By Jessica Corbett, staff writer for Common Dreams. Published 7-12-2019

The U.S. House just passed several measures targeting so-called “forever chemicals” that experts warn have likely contaminated the drinking water of millions of Americans. (Photo: Bart/Flickr/cc)

Public health and environmental advocates celebrated a victory Friday as the U.S. House approved an amendment in the annual defense spending bill that would designate a class of “forever chemicals” as “hazardous substances” under the federal Superfund law.

The amendment was one of several provisions targeting toxic per- and polyfluoroalkyl substances—collectively called PFAS—that the Democratic-controlled House passed this week as part of the National Defense Authorization Act for Fiscal Year 2020. Continue reading

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Citing $69 Trillion Price Tag by 2100, Moody’s Warns Central Banks of Far-Reaching Economic Damage of Climate Crisis

“There is no denying it: The longer we wait to take bold action to curb emissions, the higher the costs will be for all of us.”

By Jessica Corbett, staff writer for Common Dreams. Published 7-3-2019

Arid soils are shown in Mauritania in 2012, when crops failed because of a severe drought which led to a food crisis that impacted millions of people across West Africa. (Photo: Oxfam International/Flickr/cc)

Noting previous warnings that the human-caused climate crisis could cause trillions of dollars in damage to the global economy by the end of the century, a new report from Moody’s Analytics explores the economic implications of the international community’s failure to curb planet-warming emissions.

Moody’s Analytics chief economist Mark Zandi told The Washington Post—which first reported on the new analysis—that this is “the first stab at trying to quantify what the macroeconomic consequences might be” of the global climate crisis, and it comes in response to European commercial banks and central banks. The climate emergency is “not a cliff event. It’s not a shock to the economy. It’s more like a corrosive,” Zandi added. But it is “getting weightier with each passing year.” Continue reading

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‘Existential’ Risk of Climate Crisis Could Lead to Civilizational Collapse by 2050, Warns Report

“The world is currently completely unprepared to envisage, and even less deal with, the consequences of catastrophic climate change.”

By Eoin Higgins, staff writer for Common Dreams. Published 6-4-2019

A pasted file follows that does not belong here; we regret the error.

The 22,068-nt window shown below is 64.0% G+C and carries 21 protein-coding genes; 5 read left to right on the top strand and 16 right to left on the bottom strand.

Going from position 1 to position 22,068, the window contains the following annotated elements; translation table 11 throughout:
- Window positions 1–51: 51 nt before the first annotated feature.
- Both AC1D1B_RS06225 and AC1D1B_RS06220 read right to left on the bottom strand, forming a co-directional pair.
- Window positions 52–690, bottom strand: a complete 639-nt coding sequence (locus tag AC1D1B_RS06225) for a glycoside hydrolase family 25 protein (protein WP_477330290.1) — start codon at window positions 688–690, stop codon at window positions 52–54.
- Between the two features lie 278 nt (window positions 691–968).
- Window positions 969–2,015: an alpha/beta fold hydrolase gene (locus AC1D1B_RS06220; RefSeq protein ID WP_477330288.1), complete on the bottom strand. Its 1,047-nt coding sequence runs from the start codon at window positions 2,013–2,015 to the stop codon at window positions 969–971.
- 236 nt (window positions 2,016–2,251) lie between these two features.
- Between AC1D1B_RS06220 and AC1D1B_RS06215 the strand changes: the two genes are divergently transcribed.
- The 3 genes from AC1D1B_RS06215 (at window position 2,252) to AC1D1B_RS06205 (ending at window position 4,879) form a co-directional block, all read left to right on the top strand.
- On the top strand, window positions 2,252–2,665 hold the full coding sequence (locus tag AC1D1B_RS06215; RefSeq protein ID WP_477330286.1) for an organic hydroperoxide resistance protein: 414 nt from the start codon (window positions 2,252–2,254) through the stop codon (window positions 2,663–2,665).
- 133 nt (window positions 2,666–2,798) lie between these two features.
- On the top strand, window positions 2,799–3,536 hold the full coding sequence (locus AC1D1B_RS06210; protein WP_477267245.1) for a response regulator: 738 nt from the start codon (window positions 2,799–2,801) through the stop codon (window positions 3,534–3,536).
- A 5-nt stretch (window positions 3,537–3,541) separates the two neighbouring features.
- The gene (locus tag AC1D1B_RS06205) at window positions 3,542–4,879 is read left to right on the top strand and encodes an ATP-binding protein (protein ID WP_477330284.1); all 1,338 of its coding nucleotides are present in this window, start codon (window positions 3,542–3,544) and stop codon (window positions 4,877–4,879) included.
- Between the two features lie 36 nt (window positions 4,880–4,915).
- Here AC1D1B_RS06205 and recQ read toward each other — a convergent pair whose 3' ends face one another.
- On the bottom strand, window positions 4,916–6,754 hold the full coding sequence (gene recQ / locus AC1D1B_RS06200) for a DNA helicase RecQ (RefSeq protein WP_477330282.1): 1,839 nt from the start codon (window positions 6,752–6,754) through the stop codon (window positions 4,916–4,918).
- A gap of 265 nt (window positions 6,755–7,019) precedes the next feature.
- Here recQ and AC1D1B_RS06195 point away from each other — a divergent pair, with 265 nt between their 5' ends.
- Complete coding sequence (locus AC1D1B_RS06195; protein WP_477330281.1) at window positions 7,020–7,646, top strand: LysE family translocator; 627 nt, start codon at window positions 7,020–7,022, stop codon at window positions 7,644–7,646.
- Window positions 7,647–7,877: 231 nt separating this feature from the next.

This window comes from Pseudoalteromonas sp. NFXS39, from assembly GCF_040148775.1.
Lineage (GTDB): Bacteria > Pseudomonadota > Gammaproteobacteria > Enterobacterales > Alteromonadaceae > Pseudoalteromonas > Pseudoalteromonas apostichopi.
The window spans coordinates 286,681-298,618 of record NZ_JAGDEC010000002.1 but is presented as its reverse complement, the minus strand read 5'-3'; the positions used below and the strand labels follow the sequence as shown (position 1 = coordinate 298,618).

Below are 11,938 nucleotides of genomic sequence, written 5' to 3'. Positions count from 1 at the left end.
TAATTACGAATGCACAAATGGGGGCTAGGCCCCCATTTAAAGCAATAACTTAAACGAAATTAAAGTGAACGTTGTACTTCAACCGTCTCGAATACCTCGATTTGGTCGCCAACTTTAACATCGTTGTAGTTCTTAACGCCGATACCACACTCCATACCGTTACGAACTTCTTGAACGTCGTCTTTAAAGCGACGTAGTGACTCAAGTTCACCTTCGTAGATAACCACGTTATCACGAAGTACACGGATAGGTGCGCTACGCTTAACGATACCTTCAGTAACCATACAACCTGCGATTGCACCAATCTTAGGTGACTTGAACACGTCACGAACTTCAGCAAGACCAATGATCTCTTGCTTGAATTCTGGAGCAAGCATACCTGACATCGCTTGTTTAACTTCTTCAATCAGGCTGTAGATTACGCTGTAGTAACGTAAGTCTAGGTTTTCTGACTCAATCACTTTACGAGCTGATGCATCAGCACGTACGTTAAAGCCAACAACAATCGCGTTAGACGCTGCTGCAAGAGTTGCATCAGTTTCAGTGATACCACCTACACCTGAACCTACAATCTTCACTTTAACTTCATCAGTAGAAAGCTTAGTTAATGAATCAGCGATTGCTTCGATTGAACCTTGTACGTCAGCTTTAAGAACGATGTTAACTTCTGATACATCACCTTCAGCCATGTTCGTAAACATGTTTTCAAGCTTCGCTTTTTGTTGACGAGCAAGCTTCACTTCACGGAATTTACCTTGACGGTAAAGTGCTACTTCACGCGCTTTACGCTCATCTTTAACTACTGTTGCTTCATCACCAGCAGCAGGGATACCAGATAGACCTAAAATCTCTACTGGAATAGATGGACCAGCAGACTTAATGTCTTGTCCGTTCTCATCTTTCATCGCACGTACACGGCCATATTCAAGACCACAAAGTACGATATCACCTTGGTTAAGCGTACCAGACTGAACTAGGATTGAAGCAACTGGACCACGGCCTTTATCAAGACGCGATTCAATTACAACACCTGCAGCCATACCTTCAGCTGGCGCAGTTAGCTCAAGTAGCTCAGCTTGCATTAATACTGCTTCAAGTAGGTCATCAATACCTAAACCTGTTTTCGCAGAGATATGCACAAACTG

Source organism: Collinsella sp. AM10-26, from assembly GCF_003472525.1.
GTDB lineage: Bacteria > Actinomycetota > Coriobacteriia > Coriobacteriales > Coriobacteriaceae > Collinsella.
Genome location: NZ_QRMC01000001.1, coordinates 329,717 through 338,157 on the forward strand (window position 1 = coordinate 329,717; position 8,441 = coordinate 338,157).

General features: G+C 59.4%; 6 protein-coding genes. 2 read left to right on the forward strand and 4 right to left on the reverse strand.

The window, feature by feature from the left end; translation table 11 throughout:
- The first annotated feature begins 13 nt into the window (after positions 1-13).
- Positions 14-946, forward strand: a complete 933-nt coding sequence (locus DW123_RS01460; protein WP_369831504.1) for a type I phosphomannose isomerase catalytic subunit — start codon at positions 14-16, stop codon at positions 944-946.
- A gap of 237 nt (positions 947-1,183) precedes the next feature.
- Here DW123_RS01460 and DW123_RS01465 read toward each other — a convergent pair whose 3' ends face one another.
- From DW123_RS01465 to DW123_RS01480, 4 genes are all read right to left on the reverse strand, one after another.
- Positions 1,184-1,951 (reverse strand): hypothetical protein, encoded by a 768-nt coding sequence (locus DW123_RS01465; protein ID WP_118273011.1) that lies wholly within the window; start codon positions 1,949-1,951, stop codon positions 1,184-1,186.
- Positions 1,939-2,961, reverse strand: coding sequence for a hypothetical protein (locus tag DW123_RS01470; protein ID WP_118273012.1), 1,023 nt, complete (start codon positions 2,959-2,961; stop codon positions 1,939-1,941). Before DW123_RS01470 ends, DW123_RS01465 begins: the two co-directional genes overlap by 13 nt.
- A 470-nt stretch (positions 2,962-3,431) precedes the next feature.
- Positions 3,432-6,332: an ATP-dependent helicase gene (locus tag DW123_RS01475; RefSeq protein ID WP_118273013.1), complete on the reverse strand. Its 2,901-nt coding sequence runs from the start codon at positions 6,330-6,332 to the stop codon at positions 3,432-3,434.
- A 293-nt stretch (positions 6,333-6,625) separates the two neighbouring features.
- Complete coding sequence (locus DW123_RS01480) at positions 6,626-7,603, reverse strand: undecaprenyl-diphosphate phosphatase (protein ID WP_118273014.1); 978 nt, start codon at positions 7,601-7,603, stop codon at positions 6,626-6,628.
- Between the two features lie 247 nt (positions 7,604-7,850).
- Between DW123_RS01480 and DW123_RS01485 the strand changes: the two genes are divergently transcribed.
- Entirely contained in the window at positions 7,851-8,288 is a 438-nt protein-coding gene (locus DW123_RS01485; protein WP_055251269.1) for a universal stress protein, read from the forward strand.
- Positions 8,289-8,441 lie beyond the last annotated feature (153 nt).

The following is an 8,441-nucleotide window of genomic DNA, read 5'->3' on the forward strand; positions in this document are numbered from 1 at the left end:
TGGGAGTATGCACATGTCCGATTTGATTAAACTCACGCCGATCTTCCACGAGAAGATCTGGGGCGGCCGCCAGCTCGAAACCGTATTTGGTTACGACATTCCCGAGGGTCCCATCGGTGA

The Holy Fire, Lake Elsinore, California. Photo: slworking2/flickr

Even by the standards of the dire predictions given in climate studies, this one’s extreme: civilization itself could be past the point of no return by 2050.

That’s the conclusion from Australian climate think tank Breakthrough National Centre for Climate Restoration, which released a report (pdf) May 30 claiming that unless humanity takes drastic and immediate action to stop the climate crisis, a combination of food production instability, water shortages, and extreme weather could result in a complete societal breakdown worldwide. Continue reading

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‘What Could Be More Important?’: World Leaders, Media Ignore Biodiversity Report Detailing Mass Extinction Event Now Underway

“The health of ecosystems on which we and all other species depend is deteriorating more rapidly than ever.”

By Julia Conley, staff writer for Common Dreams. Published 5-23-2019

Scientists at the UN’s Intergovernmental Science‑Policy Platform on Biodiversity and Ecosystem Services (IPBES) released a study showing that a million species are at risk for extinction earlier this month—but the report was largely ignored by the corporate news media. (Photo: Danny Perez Photography/flickr/cc)

Scientists at the United Nations’ intergovernmental body focusing on biodiversity sounded alarms earlier this month with its report on the looming potential extinction of one million species—but few heard their calls, according to a German newspaper report.

Deutsche Welle reported Thursday that partially because the Intergovernmental Science-Policy Platform on Biodiversity and Ecosystem Services (IPBES) released its report on what it called nature’s “unprecedented” decline on the same day that the Duke and Duchess of Sussex had their first child, news reports on the study’s grave implications were few and far between. Continue reading

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Latest ‘Wake-Up Call’ of Climate Emergency as Historic Cyclone Hits Still Reeling Mozambique

As aid groups call for global assistance, campaigner says unfolding disaster “is a tragedy that points to the bigger crisis that humanity is faced with.”

By Jessica Corbett, staff writer for Common Dreams. Published 4-26-2019

Screenshot: Weather Channel

Urgent calls for international aid and climate action mounted Friday after the stongest cyclone to ever hit Mozambique made landfall just weeks after another powerful storm ravaged the impoverished African country.

“The families whose lives have been turned upside down by these climate-related disasters urgently need the generosity of the international community to survive over the coming months,” Mark Lowcock, the United Nations humanitarian chief, said in a statement (pdf). Continue reading